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Average deer lease cost by state?



By: BossBowman
Posted: 28-Nov-06

What is the average cost of a deer lease in your state? I know some of you guys just hunt public lands, but for those of you who lease I'm interested. I hunt in texas and the parks and wildlife department have started implementing antler restrictions, and as a result north texas is starting to catch up with south texas in trophy quality and prices are starting to go up up up. I'm sure the price of gas also plays into this. I'm not complaining I have a good paying job and can afford it. However the prevailence of $2000 a year leases is becoming more and more common and the hunting culture in texas is changing, the blue collar class seems to be getting priced out of the market and they're not happy about it.


By: Tradman & Huntress
Posted: 28-Nov-06

Tradman & Huntress's embedded Photo

Cost is directly related to "trophy areas" and how long the season is. Another factor that plays heavily upon cost is the length of the gun season. Texas is higher for the most part, but gun season is 2 months long, where-as some states it's only 9 days. Also, the number of Bucks you may kill factors into the equation.

In oklahoma, most average leases go for $3-$5 dollars per acre for a year round lease. (Rifle season is 16 days) The trophy areas go highly than that.

I've leased for several years and love it. I know who is hunting with me and can somewhat control what we harvest.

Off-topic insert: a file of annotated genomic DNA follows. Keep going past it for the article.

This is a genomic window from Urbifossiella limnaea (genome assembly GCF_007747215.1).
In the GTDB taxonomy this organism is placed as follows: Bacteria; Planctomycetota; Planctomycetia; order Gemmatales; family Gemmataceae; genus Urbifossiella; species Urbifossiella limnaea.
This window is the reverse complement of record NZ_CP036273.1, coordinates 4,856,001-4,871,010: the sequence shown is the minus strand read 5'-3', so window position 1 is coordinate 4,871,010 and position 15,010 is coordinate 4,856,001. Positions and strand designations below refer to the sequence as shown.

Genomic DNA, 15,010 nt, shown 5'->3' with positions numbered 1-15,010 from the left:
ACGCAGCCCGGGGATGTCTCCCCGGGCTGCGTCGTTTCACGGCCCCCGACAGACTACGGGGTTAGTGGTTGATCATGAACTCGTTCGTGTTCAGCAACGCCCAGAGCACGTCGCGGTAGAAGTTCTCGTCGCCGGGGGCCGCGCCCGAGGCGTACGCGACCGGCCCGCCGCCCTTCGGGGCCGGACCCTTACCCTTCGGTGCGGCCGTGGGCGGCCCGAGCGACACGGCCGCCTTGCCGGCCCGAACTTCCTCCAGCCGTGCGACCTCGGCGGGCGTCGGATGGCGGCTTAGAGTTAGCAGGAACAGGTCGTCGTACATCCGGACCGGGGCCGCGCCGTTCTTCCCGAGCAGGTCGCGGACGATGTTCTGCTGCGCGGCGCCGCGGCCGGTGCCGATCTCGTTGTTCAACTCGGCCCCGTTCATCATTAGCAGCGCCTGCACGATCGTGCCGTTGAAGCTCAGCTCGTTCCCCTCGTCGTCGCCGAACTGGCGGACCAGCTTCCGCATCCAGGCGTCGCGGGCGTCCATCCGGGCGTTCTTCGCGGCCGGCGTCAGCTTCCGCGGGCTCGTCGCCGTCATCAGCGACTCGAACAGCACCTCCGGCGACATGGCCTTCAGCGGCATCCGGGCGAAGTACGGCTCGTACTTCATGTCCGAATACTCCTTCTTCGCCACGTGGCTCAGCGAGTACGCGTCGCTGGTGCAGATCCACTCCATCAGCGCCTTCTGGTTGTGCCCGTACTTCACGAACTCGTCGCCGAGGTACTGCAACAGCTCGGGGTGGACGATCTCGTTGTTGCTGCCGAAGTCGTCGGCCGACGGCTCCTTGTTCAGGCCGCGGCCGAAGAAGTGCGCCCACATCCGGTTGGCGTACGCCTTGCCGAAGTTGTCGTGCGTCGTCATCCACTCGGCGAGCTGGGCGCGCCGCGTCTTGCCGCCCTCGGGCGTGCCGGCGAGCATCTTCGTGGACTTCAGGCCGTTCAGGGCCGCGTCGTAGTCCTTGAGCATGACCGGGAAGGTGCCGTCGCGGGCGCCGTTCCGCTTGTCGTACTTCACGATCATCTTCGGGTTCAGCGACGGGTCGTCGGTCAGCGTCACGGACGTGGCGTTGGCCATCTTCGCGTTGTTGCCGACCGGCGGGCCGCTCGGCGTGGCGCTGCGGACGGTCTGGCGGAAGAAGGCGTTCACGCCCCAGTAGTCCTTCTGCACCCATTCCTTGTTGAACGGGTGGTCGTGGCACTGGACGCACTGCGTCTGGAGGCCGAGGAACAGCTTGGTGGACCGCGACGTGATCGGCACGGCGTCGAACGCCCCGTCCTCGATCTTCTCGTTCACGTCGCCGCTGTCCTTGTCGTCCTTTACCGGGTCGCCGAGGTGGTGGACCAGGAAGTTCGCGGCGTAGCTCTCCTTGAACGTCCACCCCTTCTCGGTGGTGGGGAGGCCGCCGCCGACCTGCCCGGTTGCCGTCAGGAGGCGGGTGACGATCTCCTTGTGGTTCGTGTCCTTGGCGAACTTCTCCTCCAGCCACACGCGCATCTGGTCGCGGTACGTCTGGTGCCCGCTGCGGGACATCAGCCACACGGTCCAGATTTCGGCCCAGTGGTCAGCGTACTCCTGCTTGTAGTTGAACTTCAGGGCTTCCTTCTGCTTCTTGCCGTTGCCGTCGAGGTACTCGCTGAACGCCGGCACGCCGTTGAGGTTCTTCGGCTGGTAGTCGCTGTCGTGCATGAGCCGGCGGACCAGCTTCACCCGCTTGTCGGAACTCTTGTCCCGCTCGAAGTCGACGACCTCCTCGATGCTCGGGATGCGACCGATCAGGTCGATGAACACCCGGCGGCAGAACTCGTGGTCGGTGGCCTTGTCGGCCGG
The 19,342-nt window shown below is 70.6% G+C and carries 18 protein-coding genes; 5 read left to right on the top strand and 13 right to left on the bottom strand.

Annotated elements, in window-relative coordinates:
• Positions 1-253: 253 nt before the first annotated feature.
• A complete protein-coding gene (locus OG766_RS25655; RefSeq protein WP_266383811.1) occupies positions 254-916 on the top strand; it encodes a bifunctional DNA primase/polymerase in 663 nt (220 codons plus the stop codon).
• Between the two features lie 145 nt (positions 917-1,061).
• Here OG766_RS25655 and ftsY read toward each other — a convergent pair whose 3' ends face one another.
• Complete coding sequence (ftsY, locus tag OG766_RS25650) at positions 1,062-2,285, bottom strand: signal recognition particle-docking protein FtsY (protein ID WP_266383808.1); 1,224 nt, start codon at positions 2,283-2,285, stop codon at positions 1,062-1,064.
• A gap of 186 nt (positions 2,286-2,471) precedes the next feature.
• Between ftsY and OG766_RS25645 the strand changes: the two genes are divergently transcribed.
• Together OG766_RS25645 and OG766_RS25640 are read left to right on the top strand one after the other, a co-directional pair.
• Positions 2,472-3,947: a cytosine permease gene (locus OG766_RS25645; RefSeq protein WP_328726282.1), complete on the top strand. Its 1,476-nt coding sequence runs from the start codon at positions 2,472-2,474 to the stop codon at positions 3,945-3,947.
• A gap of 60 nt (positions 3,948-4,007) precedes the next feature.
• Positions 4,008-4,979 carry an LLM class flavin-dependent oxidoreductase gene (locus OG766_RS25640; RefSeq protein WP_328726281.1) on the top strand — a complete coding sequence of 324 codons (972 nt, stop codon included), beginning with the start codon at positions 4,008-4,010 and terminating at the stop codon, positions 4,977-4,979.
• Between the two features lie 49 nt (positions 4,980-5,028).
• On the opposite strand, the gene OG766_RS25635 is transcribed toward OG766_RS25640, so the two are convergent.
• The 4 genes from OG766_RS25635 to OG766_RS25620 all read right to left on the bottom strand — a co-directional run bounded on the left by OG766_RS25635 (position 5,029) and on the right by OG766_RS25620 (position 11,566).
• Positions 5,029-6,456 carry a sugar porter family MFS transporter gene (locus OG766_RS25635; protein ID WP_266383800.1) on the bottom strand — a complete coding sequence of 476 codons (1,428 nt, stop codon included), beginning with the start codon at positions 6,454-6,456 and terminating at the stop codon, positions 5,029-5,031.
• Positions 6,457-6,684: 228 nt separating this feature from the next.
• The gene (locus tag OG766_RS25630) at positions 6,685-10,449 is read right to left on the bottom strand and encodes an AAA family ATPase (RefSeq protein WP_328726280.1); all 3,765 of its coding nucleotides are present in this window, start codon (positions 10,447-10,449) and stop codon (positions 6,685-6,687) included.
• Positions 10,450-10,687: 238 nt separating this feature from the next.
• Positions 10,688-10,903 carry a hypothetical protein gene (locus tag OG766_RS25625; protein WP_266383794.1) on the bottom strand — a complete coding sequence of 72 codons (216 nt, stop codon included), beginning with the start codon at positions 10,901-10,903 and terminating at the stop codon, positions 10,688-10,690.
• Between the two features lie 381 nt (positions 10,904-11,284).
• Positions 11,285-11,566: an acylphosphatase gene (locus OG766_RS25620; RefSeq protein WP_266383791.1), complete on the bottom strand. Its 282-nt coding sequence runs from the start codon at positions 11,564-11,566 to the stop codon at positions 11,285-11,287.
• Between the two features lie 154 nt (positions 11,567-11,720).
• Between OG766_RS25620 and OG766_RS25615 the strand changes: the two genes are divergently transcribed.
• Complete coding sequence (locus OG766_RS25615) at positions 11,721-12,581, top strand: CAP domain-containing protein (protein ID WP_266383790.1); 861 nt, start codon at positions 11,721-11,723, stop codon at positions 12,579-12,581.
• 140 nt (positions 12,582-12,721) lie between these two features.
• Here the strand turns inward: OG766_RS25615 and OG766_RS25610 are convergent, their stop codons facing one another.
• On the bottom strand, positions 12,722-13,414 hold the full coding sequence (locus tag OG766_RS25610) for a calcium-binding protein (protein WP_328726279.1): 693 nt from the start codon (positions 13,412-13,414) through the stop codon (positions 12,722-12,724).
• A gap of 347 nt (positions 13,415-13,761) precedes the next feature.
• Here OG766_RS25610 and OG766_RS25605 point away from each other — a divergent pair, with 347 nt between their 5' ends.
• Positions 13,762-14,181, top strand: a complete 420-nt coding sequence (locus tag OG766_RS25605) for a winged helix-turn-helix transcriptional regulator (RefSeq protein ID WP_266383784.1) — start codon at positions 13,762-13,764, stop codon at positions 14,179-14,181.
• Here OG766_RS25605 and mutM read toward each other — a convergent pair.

Matt Napper


By: ironhunter
Posted: 28-Nov-06

15 to 20$ an acre in some of the best areas of Wisconsin.


By: benderofwood
Posted: 28-Nov-06

Between 5 and 30 an acre here in Arkansas; depends who owns the land; ever since people started "trophy" hunting around here, the price of land and the lease has gone through the roof; I'm glad to have my 40 acres and am glad that Arkansas has over 3.5 million acres for public hunting; hate to see where deer hunting is going


By: Andy
Posted: 28-Nov-06

average 15-20 per acre here in Mississippi for average land, $40-$60/acre for some of the best, and this is 16th section land!


By: bowriter
Posted: 29-Nov-06

1983. I leased 2500 acres in three counties of middle Tn for $2750. I leased 640 acres in Hickman Co, TN for $225 and in 1998, I leased 400 acres in IL for $5000.


By: bowriter
Posted: 29-Nov-06

Let me add this. Hunters are not the most creative when it comes to negotiating a lease. There are leases and then there are leases and then there are ways to lease. There is even a way to lease prime ground that ends up costing you nothing.

But that kind of lease requires thinking of things besides deer.


By: Mighy Mouse
Posted: 29-Nov-06

I paid 8.75 an acre for my lease in Michigan.

160 acres, $1400.00 for the whole calendar year. Property could be used for turkey hunting, small game, coyote hunting, deer hunting and fishing (has a river on it).

I split the cost with one other person so it cost's me 700.00 this year. The landowner provided us with first option to lease the land for the next 5yrs so we will likely be there for at least that long.


By: Horn Donkey
Posted: 29-Nov-06

It depends on the kind of lease you are after.

My lease is $950.00 for 2200 acres. We have 20 members and a 130 inch minimum.

I have a friend who leases 5000 acres with 50 people for $900.00 and they don't have any trophy management rules. Their average deer is a 1 1/2 year old 6 pointer.

There are leases with 500 acres and 25 members who shoot everything that walks that cost around $500.00.

Everything is relative, and the equation is something like this:

# of Acres / # of Hunters X Trophy Potential Area = Cost of lease